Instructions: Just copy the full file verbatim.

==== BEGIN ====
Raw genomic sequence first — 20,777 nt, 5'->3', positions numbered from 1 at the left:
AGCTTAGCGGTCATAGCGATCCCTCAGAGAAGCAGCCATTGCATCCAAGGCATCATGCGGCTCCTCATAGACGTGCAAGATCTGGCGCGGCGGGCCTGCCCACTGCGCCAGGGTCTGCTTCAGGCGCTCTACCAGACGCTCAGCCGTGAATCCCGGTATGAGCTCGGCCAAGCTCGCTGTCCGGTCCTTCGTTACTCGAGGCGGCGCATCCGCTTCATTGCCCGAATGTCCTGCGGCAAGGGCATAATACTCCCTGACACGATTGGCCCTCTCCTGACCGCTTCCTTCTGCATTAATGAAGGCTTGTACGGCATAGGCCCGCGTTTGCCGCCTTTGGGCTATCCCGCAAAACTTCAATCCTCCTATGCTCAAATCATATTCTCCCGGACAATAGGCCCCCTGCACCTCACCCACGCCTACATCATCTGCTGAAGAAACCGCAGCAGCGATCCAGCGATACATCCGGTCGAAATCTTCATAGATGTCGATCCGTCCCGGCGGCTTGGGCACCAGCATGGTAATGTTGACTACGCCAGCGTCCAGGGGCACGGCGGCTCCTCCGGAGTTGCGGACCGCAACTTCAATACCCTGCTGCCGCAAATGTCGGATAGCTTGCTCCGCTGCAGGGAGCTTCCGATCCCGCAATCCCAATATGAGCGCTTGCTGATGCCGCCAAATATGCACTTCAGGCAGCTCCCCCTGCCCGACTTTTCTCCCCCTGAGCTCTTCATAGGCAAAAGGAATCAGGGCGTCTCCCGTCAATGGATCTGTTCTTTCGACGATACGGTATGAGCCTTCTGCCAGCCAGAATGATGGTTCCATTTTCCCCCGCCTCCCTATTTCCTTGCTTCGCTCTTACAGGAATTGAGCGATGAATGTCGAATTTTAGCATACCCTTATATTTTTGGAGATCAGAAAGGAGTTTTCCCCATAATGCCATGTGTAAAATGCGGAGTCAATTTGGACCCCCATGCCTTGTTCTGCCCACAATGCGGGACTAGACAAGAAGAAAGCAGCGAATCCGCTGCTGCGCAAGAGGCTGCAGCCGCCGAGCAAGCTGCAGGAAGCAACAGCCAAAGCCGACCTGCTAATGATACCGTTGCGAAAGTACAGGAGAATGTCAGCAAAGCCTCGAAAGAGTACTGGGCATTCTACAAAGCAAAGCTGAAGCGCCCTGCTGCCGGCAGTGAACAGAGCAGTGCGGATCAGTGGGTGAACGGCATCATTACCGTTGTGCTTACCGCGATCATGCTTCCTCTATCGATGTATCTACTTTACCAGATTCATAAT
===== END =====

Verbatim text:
Raw genomic sequence first — 20,777 nt, 5'->3', positions numbered from 1 at the left:
AGCTTAGCGGTCATAGCGATCCCTCAGAGAAGCAGCCATTGCATCCAAGGCATCATGCGGCTCCTCATAGACGTGCAAGATCTGGCGCGGCGGGCCTGCCCACTGCGCCAGGGTCTGCTTCAGGCGCTCTACCAGACGCTCAGCCGTGAATCCCGGTATGAGCTCGGCCAAGCTCGCTGTCCGGTCCTTCGTTACTCGAGGCGGCGCATCCGCTTCATTGCCCGAATGTCCTGCGGCAAGGGCATAATACTCCCTGACACGATTGGCCCTCTCCTGACCGCTTCCTTCTGCATTAATGAAGGCTTGTACGGCATAGGCCCGCGTTTGCCGCCTTTGGGCTATCCCGCAAAACTTCAATCCTCCTATGCTCAAATCATATTCTCCCGGACAATAGGCCCCCTGCACCTCACCCACGCCTACATCATCTGCTGAAGAAACCGCAGCAGCGATCCAGCGATACATCCGGTCGAAATCTTCATAGATGTCGATCCGTCCCGGCGGCTTGGGCACCAGCATGGTAATGTTGACTACGCCAGCGTCCAGGGGCACGGCGGCTCCTCCGGAGTTGCGGACCGCAACTTCAATACCCTGCTGCCGCAAATGTCGGATAGCTTGCTCCGCTGCAGGGAGCTTCCGATCCCGCAATCCCAATATGAGCGCTTGCTGATGCCGCCAAATATGCACTTCAGGCAGCTCCCCCTGCCCGACTTTTCTCCCCCTGAGCTCTTCATAGGCAAAAGGAATCAGGGCGTCTCCCGTCAATGGATCTGTTCTTTCGACGATACGGTATGAGCCTTCTGCCAGCCAGAATGATGGTTCCATTTTCCCCCGCCTCCCTATTTCCTTGCTTCGCTCTTACAGGAATTGAGCGATGAATGTCGAATTTTAGCATACCCTTATATTTTTGGAGATCAGAAAGGAGTTTTCCCCATAATGCCATGTGTAAAATGCGGAGTCAATTTGGACCCCCATGCCTTGTTCTGCCCACAATGCGGGACTAGACAAGAAGAAAGCAGCGAATCCGCTGCTGCGCAAGAGGCTGCAGCCGCCGAGCAAGCTGCAGGAAGCAACAGCCAAAGCCGACCTGCTAATGATACCGTTGCGAAAGTACAGGAGAATGTCAGCAAAGCCTCGAAAGAGTACTGGGCATTCTACAAAGCAAAGCTGAAGCGCCCTGCTGCCGGCAGTGAACAGAGCAGTGCGGATCAGTGGGTGAACGGCATCATTACCGTTGTGCTTACCGCGATCATGCTTCCTCTATCGATGTATCTACTTTACCAGATTCATAAT